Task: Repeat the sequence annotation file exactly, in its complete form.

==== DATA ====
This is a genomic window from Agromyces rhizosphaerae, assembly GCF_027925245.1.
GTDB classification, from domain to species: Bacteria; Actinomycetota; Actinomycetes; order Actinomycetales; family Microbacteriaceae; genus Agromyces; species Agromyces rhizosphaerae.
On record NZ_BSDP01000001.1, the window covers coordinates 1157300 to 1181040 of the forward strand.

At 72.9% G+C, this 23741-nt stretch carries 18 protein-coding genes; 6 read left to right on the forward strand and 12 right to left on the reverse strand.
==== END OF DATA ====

This is a genomic window from Agromyces rhizosphaerae, assembly GCF_027925245.1.
GTDB classification, from domain to species: Bacteria; Actinomycetota; Actinomycetes; order Actinomycetales; family Microbacteriaceae; genus Agromyces; species Agromyces rhizosphaerae.
On record NZ_BSDP01000001.1, the window covers coordinates 1157300 to 1181040 of the forward strand.

At 72.9% G+C, this 23741-nt stretch carries 18 protein-coding genes; 6 read left to right on the forward strand and 12 right to left on the reverse strand.